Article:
from Tech Insider Apple CEO Tim Cook has weighed in on the Cambridge Analytica data scandal that Facebook has been grappling with for the past two weeks. British data company Cambridge Analytica was able to obtain Facebook user data for over 50 million people by abusing Facebook’s own tools, causing an uproar that knocked billions off of Facebook’s market value and forced CEO Mark Zuckerberg to publicly apologize. The Apple CEO said the situation is “dire” and that he believed regulation is necessary during a public speech in China on Saturday – without specifically mentioning Facebook by name,according to a […]

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The House That Spied on Me

from Gizmodo In December, I converted my one-bedroom apartment in San Francisco into a “smart home.” I connected as many of my appliances and belongings as I could to the internet: an Amazon Echo, my lights, my coffee maker, my baby monitor, my kid’s toys, my vacuum, my TV, my toothbrush, a photo frame, a sex toy, and even my bed. “Our bed?” asked my husband, aghast. “What can it tell us?” “Our breathing rate, heart rate, how often we toss and turn, and then it will give us a sleep report each morning,” I explained. “Sounds creepy,” he said, […]

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They Are Watching You – and Everything Else on the Planet

from National Geographic About 10:30 on a Saturday morning in the north London borough of Islington, two men on mopeds race down the shopping corridor of Upper Street. Sheathed in helmets, gloves, and jackets, they look more like manic video game figures than humans. They weave through traffic and around double-decker buses at kamikaze velocity. Motorists flinch at their approach. The bikers pop wheelies and execute speedy figure eights along the busy street. Still, something more purposeful than joyriding would seem to be on their minds. After three or four minutes, they abruptly turn off Upper and onto a quiet […]

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What It’s Like to Live in a Surveillance State

from NYTs Imagine that this is your daily life: While on your way to work or on an errand, every 100 meters you pass a police blockhouse. Video cameras on street corners and lamp posts recognize your face and track your movements. At multiple checkpoints, police officers scan your ID card, your irises and the contents of your phone. At the supermarket or the bank, you are scanned again, your bags are X-rayed and an officer runs a wand over your body — at least if you are from the wrong ethnic group. Members of the main group are usually […]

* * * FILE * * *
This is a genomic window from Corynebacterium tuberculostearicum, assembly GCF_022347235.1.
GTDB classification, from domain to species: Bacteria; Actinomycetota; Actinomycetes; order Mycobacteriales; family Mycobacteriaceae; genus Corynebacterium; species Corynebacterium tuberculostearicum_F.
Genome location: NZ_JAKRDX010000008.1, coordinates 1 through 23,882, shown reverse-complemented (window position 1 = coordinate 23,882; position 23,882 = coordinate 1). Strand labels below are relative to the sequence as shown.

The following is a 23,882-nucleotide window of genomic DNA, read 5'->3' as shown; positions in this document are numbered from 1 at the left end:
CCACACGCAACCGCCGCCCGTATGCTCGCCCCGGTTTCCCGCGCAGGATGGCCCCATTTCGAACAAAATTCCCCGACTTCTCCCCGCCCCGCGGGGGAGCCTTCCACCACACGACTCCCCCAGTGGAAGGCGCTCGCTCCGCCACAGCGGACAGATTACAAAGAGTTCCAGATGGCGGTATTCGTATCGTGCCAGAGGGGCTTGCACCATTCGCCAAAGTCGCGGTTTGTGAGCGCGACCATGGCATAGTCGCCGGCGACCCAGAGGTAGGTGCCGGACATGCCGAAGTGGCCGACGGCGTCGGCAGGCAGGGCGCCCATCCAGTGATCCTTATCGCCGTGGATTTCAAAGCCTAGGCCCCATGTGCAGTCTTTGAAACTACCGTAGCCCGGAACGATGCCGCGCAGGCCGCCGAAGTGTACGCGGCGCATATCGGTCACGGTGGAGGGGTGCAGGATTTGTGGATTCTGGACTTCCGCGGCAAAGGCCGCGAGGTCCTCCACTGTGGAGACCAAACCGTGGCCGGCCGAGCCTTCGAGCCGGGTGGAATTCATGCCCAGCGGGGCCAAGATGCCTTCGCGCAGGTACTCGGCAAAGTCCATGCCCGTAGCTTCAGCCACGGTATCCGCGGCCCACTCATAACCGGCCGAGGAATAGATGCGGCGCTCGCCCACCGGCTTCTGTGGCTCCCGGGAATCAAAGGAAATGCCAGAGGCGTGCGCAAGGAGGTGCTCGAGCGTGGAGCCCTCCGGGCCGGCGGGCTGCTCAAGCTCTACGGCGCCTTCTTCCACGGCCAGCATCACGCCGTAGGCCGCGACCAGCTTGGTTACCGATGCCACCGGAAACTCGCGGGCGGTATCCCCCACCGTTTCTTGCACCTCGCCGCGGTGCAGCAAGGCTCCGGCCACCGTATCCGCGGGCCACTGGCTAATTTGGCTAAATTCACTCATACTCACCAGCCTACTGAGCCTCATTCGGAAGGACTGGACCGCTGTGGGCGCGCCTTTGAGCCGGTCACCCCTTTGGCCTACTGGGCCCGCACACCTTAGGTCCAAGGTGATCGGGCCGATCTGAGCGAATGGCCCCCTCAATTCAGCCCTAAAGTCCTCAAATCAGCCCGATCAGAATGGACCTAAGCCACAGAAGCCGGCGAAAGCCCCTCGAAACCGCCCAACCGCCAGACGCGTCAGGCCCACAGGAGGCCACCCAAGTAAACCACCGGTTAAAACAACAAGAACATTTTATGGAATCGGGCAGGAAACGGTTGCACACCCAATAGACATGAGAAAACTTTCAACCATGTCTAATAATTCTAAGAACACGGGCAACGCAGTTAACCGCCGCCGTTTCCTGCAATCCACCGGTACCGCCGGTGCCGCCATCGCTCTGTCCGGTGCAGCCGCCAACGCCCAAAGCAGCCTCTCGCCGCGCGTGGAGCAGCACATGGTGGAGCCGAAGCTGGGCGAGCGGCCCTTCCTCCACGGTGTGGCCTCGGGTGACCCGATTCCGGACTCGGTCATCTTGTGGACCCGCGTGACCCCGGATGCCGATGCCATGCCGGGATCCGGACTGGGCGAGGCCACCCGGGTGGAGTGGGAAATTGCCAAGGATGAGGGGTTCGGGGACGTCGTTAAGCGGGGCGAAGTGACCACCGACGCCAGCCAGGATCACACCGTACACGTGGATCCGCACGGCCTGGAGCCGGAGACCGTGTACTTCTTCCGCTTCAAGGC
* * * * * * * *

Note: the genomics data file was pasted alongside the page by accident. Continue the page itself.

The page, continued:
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In Carpenter Case, Justice Sotomayor Tries to Picture the Smartphone Future

from The New Yorker “I am not beyond the belief that someday a provider could turn on my cell phone and listen to my conversations,” Justice Sonia Sotomayor said on Wednesday, in the oral arguments in the case of Timothy Ivory Carpenter v. United States. She is correct; indeed, there have been indications that that day may have already arrived. And yet the government argued that when prosecutors—without a warrant—looked at some of the most intimate information that a cell-phone company can collect about its customers, they were not doing anything distinctly intrusive. The Carpenter case began with a string of […]

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Supreme Court Will Decide The Fate Of Your Digital Privacy

from Axios The future of digital privacy is up for grabs today at the Supreme Court, as the justices hear arguments in a landmark case about whether police can track the location of a cell phone without a warrant. Why it matters: The tech industry’s most powerful companies argue that if police can access this information without a warrant, hardly anything will ever be private again. The justices clearly share some of those concerns — but their personal understanding of modern technology is on a collision course with the court’s past rulings.  The big picture: The Supreme Court has ruled […]

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Data Breach At Equifax Prompts A National Class-Action Suit

from WaPo The scenario that personal finance and credit experts feared most about the heist of consumer data from Equifax may already be underway: Criminals are using the stolen information to apply for mortgages, credit cards and student loans, and tapping into bank debit accounts, filing insurance claims and racking up substantial debts, according to a major new class-action suit. The suit pulls together dozens of individual complaints from consumers in all 50 states plus the District and suggests that cybercriminals aren’t wasting time using the Social Security numbers, credit card accounts, driver’s license numbers and other sensitive personal information […]